By Takashi Imai / Yomiuri Shimbun Staff Writer
Prime Minister Yoshihide Suga was in full gear on Thursday, the day after his Cabinet was launched. He met separately with Taro Kono, the minister in charge of administrative and civil service reform, Takuya Hirai, the minister for digital transformation, and Norihisa Tamura, health, labor and welfare minister, going through his key policies with each of them.
The prime minister asked Tamura to compile measures that will make it easier for people to take PCR tests conducted by private institutions for the novel coronavirus, which are not covered by the national health insurance.
“I would like you to consider how to lower prices,” Suga reportedly said.
The most imminent issue for the new Cabinet is how to deal with the coronavirus pandemic. At a press conference on Wednesday, the prime minister declared that preventing the spread of infections and reviving the economy are “my assigned missions.”
However, there are many unknown factors, making it difficult to chart a course of action. The prime minister spearheaded the Go To Travel domestic tourism campaign to help rebuild the economy, but the main precondition for moving forward with this plan is limiting the number of severe coronavirus cases and deaths.
To prepare for the winter season when infectious diseases are more prevalent, the government must ease public fears by implementing a policy package that has been compiled to improve testing capacity and strengthen the medical system.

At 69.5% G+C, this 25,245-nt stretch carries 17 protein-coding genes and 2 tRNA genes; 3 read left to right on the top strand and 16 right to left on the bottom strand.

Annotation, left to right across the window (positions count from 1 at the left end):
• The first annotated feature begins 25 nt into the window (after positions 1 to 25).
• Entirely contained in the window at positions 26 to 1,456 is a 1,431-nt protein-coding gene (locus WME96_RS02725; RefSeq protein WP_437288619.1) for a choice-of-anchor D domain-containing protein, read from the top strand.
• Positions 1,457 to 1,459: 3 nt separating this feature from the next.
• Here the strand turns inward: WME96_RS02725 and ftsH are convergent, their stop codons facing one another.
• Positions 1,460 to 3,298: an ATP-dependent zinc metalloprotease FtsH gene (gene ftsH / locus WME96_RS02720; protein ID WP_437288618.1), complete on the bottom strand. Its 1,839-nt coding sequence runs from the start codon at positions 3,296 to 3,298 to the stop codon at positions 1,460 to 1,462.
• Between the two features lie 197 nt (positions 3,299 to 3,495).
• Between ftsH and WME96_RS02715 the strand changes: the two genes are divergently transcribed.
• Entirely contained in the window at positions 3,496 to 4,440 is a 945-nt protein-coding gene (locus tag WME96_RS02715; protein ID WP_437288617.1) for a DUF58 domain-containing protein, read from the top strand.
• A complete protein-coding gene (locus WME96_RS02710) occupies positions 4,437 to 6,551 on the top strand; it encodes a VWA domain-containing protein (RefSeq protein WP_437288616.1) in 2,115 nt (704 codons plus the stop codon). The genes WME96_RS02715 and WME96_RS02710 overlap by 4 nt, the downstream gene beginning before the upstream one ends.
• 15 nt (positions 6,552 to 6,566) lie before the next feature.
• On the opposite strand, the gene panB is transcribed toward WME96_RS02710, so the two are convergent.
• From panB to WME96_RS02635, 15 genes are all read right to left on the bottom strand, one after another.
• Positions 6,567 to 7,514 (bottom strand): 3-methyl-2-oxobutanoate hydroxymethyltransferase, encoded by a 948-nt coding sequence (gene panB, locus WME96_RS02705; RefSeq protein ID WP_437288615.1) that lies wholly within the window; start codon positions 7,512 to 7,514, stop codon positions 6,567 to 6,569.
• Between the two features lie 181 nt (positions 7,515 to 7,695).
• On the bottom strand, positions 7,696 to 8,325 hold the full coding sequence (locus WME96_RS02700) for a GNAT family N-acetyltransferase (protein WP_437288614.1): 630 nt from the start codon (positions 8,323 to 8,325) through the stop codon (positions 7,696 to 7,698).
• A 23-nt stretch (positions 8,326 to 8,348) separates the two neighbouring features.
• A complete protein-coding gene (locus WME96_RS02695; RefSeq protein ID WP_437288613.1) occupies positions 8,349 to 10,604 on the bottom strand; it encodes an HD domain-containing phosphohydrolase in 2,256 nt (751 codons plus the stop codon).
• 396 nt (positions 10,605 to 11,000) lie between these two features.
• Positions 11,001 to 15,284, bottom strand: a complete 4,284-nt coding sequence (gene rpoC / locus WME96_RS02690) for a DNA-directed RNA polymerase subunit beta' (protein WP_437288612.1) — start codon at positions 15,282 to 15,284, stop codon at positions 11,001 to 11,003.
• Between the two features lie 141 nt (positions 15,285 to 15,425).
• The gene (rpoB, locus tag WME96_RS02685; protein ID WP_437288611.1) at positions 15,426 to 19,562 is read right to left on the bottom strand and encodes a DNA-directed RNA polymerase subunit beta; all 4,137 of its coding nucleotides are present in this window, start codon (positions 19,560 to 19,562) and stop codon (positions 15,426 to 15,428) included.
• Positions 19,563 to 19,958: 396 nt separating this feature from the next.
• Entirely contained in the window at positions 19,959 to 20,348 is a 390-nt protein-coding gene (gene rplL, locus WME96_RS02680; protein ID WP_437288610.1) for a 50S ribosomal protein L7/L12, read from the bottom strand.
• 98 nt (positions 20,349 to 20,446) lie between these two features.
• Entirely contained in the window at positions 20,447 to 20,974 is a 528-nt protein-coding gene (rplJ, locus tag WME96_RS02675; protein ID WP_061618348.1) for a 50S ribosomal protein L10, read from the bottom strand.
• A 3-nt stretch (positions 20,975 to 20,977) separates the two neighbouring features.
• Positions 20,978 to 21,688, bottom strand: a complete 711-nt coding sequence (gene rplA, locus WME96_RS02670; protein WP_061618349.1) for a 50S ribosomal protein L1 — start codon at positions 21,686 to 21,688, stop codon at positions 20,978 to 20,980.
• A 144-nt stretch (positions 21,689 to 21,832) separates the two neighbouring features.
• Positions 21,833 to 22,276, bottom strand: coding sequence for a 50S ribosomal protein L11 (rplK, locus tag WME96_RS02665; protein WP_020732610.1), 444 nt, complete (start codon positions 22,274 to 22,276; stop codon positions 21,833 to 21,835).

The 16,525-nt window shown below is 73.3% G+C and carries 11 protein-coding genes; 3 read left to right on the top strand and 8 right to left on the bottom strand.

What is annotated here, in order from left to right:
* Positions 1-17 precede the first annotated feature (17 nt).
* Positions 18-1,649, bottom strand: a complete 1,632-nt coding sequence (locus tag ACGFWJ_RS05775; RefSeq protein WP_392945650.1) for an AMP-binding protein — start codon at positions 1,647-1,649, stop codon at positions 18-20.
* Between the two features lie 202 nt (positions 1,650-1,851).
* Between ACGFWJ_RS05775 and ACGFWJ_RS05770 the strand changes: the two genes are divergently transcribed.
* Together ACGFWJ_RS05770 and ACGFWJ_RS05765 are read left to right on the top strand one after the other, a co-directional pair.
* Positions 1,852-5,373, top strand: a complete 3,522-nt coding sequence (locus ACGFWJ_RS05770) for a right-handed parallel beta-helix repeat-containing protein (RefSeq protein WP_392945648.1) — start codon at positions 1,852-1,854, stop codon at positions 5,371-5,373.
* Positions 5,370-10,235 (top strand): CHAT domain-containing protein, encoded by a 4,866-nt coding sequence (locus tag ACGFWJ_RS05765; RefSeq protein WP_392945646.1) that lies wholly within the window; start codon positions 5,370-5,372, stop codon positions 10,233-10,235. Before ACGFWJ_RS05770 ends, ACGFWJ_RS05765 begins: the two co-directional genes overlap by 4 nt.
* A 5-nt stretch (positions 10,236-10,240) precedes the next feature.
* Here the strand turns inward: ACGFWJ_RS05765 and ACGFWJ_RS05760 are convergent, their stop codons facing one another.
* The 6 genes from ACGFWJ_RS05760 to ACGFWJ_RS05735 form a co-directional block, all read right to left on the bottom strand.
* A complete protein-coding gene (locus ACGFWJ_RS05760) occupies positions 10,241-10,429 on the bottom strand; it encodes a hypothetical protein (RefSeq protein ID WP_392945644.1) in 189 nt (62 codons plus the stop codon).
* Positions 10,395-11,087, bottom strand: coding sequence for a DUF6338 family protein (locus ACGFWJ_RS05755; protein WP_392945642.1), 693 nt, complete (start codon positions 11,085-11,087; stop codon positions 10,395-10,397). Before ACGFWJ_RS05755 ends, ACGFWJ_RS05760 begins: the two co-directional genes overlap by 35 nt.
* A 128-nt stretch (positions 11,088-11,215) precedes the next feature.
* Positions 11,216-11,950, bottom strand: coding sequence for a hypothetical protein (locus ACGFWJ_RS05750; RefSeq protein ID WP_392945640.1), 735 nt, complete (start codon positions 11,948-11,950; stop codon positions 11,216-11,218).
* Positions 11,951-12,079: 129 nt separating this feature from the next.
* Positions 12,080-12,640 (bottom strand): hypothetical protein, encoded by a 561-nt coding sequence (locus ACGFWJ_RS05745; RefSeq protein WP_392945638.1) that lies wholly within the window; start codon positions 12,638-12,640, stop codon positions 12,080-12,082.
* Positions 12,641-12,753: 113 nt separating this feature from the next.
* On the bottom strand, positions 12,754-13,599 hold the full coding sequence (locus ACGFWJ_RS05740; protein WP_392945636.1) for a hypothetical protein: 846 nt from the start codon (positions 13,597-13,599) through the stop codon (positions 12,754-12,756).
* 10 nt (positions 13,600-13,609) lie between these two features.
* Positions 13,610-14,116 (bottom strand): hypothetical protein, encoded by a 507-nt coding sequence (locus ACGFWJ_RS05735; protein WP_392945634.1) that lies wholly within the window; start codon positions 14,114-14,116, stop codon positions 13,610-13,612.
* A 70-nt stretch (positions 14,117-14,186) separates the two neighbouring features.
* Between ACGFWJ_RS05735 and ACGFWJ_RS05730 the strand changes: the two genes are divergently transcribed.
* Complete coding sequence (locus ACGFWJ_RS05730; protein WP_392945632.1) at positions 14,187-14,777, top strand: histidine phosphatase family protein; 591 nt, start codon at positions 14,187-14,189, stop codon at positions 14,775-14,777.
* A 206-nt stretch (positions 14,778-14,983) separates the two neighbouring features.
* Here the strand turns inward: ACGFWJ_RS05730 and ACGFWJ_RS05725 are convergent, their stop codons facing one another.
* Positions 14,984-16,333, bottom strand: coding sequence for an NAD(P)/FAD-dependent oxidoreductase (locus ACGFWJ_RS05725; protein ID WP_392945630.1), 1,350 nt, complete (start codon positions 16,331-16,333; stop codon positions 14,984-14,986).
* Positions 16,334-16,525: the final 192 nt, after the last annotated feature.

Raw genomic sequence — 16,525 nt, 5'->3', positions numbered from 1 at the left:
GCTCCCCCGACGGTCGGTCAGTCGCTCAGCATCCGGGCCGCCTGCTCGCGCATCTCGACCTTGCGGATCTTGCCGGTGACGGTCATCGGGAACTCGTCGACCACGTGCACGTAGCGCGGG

Suga demonstrated his ability to manage crises when he was the chief cabinet secretary in former Prime Minister Shinzo Abe’s administration. At the same time, however, he was also partly responsible for the government’s sluggish response to and mismanagement of the pandemic. Based on the lessons learned so far, the power of words will be essential to winning over the public.
Abe established a long-running government that lasted for seven years and nine months, bringing political stability to the country. Suga played a major role in supporting the administration, but whether he can lead the nation is yet to be seen.
While Suga is good at handling specific issues, such as demolishing bureaucratic sectionalism among ministries and agencies, compared to Abe he “lacks a clear sense of the nation,” according to a high-ranking government official.
Opinion polls conducted by several media outlets show that more than 60 percent of voters support the new Cabinet. However, as Suga does not belong to a faction in the ruling Liberal Democratic Party, he does not have a strong foothold.
A former Cabinet minister and others have said that the prime minister should dissolve the House of Representatives and hold a snap election as soon as possible to gain momentum to implement the government’s policies.
Suga has expressed caution about dissolving the lower house before the coronavirus crisis has been resolved. However, he met with an experienced election campaign planner on Thursday, fueling speculation in political circles of an imminent dissolution.
Regarding the lineup of his Cabinet, which includes many members who retained roles or were appointed to equivalent positions, Suga reportedly told his aides, “it’s a Cabinet with the best officials,” expressing confidence that the new administration will be able to overcome the coronavirus crisis and realize reforms. Should the prime minister wait until results are delivered, or should he make the first move to achieve them?
Suga’s term as party president will run for one year, until September 2021, and the terms of members of the House of Representatives will expire in October of that year. While aiming to establish a solid and stable government, Suga has 12 months to find the right moment to play his dissolution card.